five months after the floods. They are still effected.
    This is why when I think about accessibility, I don't just like to think
    about disability because not everyone who has a disability is actually
    vulnerable. When I think about accessibility, I like to think about
    vulnerability. Vulnerability based on systemic circumstances that someone
    has experienced as part of being one of those underrepresented voices
    but also the context of things that they are experiencing in our society
    today.
    At a time when people are feeling more isolated than ever during
    the COVID pandemic, 43% of Australians say digital services are helping
    them feel more connected. Our PwC Australia 2022 citizen survey found
    close to half agree that the government's digitisation of services are
    making them more accessible for all. This holds true across all age
    groups. I will say whilst these results are extremely positive, when we
    look at our underrepresented groups, the divide is widening.
    Here is the photo that has been on two other talks today, I think.
    According to the 2021 Australian Digital Inclusion Index, the number of
    Australians who are excluded from digital society still remains at 11% of
    our Australian population. To put it into perspective, this translates to half
    the population of Melbourne.
    What is digital inclusion? It is about removing the barriers that
    prevent all people, including those with lived experience of a disability or

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    Page 109
    a vulnerability to equally access our world.
    Here is a couple of inclusive design guidelines that do exist today. I
    reviewed about 105 different inclusive design sets of guidelines. That is
    about 1,050 different principals we viewed in order to understand what
    this means in our society today. I will say that I reviewed 107 after
    listening to Fiona and Ted's talk. One of the ones I would recommend is
    the designing for posters from the UK Home Office. The Microsoft
    inclusive design personas and principles, the Barclays inclusive design
    principles and the Australian Digital Inclusion Index as well. When it
    comes to the digital context however, the leading guidelines are the
    WCAG guidelines and how appropriate we are talking about them when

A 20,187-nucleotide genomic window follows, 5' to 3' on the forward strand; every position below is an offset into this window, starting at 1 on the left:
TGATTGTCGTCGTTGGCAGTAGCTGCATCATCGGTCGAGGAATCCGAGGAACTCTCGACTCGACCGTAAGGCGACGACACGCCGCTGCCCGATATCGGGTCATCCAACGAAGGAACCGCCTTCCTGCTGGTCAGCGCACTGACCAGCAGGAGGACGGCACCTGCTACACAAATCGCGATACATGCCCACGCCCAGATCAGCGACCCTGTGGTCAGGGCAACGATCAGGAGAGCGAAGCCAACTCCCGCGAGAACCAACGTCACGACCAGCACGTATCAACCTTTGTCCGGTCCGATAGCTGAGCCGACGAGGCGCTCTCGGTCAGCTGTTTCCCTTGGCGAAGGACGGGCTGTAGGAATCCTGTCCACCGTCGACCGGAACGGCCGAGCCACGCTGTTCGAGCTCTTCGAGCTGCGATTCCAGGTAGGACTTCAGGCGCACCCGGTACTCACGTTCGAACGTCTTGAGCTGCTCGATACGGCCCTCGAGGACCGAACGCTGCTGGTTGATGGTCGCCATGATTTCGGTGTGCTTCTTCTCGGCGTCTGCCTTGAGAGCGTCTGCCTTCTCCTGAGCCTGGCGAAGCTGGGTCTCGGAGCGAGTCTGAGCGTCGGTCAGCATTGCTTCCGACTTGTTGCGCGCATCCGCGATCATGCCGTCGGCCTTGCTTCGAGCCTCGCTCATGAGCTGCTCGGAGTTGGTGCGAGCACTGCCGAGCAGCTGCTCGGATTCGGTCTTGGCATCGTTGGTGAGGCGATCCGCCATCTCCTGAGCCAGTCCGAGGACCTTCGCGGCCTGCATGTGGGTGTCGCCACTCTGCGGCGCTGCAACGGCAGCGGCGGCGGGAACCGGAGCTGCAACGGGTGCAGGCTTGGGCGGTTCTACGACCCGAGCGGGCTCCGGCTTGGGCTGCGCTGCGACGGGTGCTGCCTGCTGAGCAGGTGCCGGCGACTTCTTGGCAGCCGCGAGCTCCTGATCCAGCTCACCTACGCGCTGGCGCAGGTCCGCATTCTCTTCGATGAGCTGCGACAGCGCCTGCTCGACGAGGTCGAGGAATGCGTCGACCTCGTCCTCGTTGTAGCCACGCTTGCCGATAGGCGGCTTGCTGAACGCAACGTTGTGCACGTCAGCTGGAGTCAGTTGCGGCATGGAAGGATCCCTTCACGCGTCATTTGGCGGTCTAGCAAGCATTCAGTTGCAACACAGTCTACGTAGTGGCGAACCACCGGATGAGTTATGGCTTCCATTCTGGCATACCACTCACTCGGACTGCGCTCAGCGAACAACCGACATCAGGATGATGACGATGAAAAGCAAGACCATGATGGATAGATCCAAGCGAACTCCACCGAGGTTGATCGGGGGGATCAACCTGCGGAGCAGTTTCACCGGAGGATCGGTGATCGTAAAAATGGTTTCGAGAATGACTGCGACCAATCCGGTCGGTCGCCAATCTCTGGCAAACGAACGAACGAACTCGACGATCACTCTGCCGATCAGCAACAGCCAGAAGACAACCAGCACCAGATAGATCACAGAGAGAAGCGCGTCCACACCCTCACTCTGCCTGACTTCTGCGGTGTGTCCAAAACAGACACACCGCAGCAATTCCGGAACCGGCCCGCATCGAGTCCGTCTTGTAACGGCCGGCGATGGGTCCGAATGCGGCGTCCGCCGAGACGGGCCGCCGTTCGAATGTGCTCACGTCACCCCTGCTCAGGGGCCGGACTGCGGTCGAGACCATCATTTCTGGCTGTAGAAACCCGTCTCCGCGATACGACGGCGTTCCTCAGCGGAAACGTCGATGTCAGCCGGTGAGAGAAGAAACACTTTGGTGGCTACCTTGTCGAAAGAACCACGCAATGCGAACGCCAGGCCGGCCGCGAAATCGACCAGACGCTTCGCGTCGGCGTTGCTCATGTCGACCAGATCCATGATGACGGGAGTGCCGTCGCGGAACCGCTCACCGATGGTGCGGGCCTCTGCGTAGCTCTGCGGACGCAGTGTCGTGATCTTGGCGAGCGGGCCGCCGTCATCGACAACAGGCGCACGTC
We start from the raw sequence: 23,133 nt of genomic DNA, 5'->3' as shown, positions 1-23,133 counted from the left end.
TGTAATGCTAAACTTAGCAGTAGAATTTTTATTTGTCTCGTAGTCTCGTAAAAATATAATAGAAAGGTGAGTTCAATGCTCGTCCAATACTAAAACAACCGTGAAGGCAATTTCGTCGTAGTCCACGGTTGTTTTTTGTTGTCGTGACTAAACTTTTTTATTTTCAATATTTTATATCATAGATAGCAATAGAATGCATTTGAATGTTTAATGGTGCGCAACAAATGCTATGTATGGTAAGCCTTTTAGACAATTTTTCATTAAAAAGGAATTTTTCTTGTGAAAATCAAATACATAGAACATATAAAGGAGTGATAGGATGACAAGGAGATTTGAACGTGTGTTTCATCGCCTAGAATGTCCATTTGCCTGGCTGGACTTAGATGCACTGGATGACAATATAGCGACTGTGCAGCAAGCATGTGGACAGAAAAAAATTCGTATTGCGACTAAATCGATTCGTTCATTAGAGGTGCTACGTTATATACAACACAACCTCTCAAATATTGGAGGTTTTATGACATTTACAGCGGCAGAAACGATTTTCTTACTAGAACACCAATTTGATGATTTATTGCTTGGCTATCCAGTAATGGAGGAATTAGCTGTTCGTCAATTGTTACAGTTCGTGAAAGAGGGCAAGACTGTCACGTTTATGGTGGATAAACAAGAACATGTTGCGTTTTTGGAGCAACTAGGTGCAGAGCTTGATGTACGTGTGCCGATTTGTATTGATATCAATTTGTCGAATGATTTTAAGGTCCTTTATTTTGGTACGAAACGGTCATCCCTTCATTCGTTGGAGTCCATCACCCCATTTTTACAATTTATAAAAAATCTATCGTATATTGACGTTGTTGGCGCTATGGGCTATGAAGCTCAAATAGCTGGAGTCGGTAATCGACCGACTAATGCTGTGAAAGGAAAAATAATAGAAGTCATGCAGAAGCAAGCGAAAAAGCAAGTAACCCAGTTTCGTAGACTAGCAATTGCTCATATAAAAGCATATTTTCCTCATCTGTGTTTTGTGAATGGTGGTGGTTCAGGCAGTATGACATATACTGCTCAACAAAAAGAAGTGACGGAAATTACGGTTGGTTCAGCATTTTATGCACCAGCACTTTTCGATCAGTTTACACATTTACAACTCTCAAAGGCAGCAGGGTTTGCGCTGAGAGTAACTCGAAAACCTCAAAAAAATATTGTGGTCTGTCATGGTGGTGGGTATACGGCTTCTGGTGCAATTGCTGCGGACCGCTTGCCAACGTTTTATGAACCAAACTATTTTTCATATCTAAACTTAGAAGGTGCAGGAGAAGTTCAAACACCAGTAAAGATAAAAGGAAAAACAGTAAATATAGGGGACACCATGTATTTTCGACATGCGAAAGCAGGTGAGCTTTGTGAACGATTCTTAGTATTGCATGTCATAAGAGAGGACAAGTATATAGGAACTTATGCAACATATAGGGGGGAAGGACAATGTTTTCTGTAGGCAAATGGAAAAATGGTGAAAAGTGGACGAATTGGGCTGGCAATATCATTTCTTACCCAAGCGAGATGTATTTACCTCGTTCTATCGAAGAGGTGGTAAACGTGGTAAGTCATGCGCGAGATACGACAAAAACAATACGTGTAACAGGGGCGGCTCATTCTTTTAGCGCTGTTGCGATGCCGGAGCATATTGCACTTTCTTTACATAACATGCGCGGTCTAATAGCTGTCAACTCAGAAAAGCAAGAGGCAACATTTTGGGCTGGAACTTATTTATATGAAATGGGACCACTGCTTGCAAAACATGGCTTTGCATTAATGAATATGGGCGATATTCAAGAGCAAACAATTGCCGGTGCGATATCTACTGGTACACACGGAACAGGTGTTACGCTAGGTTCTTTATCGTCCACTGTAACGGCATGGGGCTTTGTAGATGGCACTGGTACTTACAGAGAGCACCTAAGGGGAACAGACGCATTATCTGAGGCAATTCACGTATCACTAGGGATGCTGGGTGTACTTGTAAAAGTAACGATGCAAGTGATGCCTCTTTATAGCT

we are about to launch version three of the guidelines. It will cater for a
    broader range of disabilities and it will cater for a broader range of
    assisting technologies. It is timely that we think about vulnerability.
    There are four WCAG design principles. I won't spend too much
    time of these because most of you are across these, hopefully. If you
    want more information, I encourage you to go to the W3C, they have a
    free course and there is recent training. The principles are perceivable,
    operable, understandable and robust. We use "usable", the reason why
    we use that is the way and context that we use our digital platforms are
    now interactive, they are no longer static content. We need to think about
    understandability and usability. The guidelines roughly translate to the
    acronym and depending on the success criteria that sits underneath them,
    you can get a rating.
    We are proposing that there is two more principles we need to
    consider. The first one is inclusive. We need inclusive in there. Inclusive is
    really about understanding the diversity and uniqueness of our
    population, so we can create safe accessible and affordable experiences
    and spaces that everyone can use.

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    Page 110
    Then we have trustworthy. This is particularly important because
    without trust people don't engage with digital services and this is really
    about making sure, no One is left behind through engagement, simplicity
    and security.
    Let's start with the principle inclusive. The principle here and then
    for each of the principles I will have a category and a couple of guidelines
    that we will walk through. The first category is digital connectivity. The